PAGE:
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nanoFlowcell technology solves major problems associated with electric mobility

Staff Writer |
The outlook for electric mobility changed dramatically three years ago when the QUANTiNO concept car was presented to the industry and business community.

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Just one year later, the electric sports car celebrated its premiere at the Geneva Motor Show as the world's first road-legal, 48-volt, low-voltage electric vehicle powered by nanoFlowcell.

This month will see the clock in the QUANTiNO click past the 150,000-kilometre mark. This endurance test for the flow cell and the low-voltage system is being conducted not on a test rig, but under real-life, everyday conditions.

The 150,000 kilometres on the QUANTiNO read-out equate to around 5,000 hours of operation for the nanoFlowcell.

The battery system is proving exceptionally durable and wear resistant and requires very little maintenance.

The fundamental concept of the nanoFlowcell system means it has no moving parts, aside from the two electrolyte pumps, meaning no components susceptible to wear and tear.

Based on current test results and further computer simulation, the company is confident about the service life of the flow cell and guarantees an overall operational lifespan of 50,000 hours for the nanoFlowcell.

The QUANTiNO 48VOLT engineered by nanoFlowcell Holdings is a vehicle concept that challenges both sceptics and advocates of electric mobility to undertake a fundamental rethink.

The QUANTiNO is not only highly responsive off-the-line, it also has compelling long-distance qualities. Last year, the QUANTiNO covered a distance of 1,000 kilometres in eight hours and 21 minutes non-stop, marking a world record for an electric car!

In contrast to conventional battery concepts, the energy carrier (bi-ION) used by the nanoFlowcell is environmentally compatible to manufacture and use, non-toxic, straightforward to work with and cost-efficient to produce.

These are outstanding properties that can't be demonstrated by electric vehicles powered either by lithium-ion batteries or hydrogen fuel cells.

In the development of the QUANTiNO 48VOLT, nanoFlowcell Holdings focused on more than just the safety considerations associated with electric mobility.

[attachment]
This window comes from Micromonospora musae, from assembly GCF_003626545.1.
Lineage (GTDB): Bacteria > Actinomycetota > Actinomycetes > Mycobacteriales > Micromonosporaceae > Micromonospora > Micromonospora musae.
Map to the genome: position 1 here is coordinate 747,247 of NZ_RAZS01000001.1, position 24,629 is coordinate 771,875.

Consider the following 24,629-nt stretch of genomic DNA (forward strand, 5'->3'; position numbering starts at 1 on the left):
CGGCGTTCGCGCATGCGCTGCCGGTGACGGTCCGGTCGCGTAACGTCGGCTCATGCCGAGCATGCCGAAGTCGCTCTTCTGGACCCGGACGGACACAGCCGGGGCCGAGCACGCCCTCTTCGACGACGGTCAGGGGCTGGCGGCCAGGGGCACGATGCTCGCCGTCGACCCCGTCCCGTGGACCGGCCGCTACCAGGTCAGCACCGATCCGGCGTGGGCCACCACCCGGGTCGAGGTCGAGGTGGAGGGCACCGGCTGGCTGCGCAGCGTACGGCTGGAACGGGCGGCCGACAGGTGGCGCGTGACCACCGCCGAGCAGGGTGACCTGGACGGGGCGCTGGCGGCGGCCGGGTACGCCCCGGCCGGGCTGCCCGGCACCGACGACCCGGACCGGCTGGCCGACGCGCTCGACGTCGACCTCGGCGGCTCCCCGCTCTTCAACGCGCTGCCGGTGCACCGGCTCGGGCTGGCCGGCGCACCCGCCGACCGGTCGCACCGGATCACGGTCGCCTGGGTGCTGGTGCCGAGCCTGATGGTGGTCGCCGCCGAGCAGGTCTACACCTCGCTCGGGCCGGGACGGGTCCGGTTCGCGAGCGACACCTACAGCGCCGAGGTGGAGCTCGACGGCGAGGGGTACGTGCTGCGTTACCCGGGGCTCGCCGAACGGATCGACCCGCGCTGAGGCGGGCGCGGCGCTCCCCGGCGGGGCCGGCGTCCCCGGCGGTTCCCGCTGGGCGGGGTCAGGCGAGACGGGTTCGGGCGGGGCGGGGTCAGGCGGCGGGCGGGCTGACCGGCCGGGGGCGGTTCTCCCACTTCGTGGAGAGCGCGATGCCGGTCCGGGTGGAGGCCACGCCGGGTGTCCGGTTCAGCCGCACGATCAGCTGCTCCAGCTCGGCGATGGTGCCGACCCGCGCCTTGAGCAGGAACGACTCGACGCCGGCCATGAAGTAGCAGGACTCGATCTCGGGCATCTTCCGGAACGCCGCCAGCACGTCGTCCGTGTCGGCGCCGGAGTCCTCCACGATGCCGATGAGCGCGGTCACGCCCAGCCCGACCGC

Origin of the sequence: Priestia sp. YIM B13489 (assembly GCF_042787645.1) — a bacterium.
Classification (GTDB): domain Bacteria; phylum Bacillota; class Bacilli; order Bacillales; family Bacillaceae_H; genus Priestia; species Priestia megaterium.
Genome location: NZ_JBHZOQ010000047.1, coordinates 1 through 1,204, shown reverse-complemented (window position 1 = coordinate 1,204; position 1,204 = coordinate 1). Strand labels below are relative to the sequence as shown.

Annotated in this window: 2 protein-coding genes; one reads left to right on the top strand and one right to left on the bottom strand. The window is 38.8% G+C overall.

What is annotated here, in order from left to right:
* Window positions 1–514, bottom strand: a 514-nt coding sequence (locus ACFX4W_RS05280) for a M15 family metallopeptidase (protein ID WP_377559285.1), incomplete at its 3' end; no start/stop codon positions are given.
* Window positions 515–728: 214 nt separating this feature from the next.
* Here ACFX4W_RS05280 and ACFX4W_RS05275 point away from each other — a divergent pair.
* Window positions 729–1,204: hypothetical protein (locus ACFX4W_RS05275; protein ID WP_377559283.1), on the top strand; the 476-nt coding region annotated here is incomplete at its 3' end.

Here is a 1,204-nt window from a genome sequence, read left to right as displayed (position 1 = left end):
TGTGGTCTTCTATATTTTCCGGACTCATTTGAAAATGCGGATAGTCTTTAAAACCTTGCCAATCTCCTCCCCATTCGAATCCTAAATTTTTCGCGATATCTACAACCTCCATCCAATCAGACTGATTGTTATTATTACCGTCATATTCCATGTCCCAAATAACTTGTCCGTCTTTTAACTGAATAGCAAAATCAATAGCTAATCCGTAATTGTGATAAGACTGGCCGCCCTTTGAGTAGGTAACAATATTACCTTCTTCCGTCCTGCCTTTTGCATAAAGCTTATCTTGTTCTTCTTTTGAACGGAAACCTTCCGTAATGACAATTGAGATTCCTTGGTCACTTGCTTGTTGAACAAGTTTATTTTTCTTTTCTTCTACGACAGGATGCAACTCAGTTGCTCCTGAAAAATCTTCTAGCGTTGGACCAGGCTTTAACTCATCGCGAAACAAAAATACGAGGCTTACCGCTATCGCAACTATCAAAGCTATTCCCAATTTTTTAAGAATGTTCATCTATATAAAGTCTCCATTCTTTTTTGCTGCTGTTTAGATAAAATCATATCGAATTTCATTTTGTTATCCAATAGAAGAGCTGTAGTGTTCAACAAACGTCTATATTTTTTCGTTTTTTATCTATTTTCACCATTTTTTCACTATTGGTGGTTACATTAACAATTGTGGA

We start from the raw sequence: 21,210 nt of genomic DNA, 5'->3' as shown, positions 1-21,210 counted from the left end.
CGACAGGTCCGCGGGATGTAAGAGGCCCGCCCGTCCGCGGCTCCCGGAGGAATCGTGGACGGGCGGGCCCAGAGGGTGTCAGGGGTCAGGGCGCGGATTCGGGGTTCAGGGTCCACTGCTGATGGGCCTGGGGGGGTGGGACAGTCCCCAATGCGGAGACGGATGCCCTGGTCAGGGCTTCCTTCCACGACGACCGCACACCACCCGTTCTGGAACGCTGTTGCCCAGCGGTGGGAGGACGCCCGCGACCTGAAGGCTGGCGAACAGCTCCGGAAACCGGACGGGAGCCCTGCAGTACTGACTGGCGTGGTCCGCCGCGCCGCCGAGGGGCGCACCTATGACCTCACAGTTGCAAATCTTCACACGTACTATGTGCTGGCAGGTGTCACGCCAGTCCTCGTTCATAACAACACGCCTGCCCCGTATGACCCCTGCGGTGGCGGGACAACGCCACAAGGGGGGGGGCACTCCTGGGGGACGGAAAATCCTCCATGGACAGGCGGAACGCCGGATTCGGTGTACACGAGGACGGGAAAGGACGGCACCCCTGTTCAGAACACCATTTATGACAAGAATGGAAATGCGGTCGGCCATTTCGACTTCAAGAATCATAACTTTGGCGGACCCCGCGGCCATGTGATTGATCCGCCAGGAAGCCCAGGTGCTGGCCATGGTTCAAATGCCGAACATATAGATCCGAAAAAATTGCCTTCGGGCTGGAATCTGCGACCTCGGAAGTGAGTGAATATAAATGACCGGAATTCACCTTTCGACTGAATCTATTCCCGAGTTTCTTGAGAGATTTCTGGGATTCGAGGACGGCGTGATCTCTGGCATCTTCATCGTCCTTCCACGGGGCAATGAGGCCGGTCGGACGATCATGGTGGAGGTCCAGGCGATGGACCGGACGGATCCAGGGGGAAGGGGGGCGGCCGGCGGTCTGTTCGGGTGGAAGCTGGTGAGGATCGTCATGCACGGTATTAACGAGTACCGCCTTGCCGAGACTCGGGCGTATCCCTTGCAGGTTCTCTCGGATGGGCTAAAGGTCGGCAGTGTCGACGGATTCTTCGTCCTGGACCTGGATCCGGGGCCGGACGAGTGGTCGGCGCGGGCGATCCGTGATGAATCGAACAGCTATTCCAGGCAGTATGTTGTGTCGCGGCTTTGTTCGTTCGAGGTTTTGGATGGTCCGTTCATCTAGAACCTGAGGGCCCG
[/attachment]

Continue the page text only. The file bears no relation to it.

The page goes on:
The systematic implementation of electric drive using low voltages of up to 48 volts also makes the QUANTiNO lighter (total vehicle weight) and more cost-effective to manufacture than comparable vehicles with high-voltage technology.

Vehicle homologation is also considerably faster and less expensive than with regular high-voltage electric vehicles.

"With the product benefits of the nanoFlowcell and our QUANT 48-volt low-voltage drive, we are offering the blueprint for an excellent drive system for electric vehicles," says Nunzio La Vecchia, CEO of nanoFlowcell Holdings Ltd.

"150,000 kilometres in the QUANTiNO have provided us with an abundance of information on the use of flow cells in a real-life automotive application. The nanoFlowcell has inherent system stability and is good for at least ten times this distance - as long as the other vehicle components can keep up."

QUANT electric vehicles with nanoFlowcell 48VOLT low-voltage drive are less expensive to produce than comparable high-voltage vehicles, as straightforward as conventional petrol-powered vehicles when it comes to refuelling and distribution, and have absolutely no negative impact on the environment - neither in the manufacture of the cell membrane and the bi-ION electrolytes nor in energy generation while driving.

In contrast to fossil energy carriers and, indeed, lithium-ion batteries, the nanoFlowcell technology is also not encumbered by social, political and environmental problems.

La Vecchia: "As far as we're concerned, the nanoFlowcell is THE key technology for sustainable electric mobility, a clean environment and a future-proof global society. We see a great need for a product with characteristics such as those offered by the nanoFlowcell.

"The potential market for our technology is growing continuously, be it as a source of energy for mobility applications or for off-grid and on-grid energy supply.

"It is therefore only logical for us to press ahead with our plans for a pilot facility for the mass production of our nanoFlowcell technology in line with the concept we developed in-house and completed at the beginning of the year."

In April this year, nanoFlowcell Holdings announced its intention to build a pilot facility for the production of flow cells and the bi-ION electrolytes.

In parallel, it will also build a demonstration production facility for existing applications such as the QUANT 48VOLT and QUANTiNO 48VOLT. The company will announce details of those investments during this half of the financial year.


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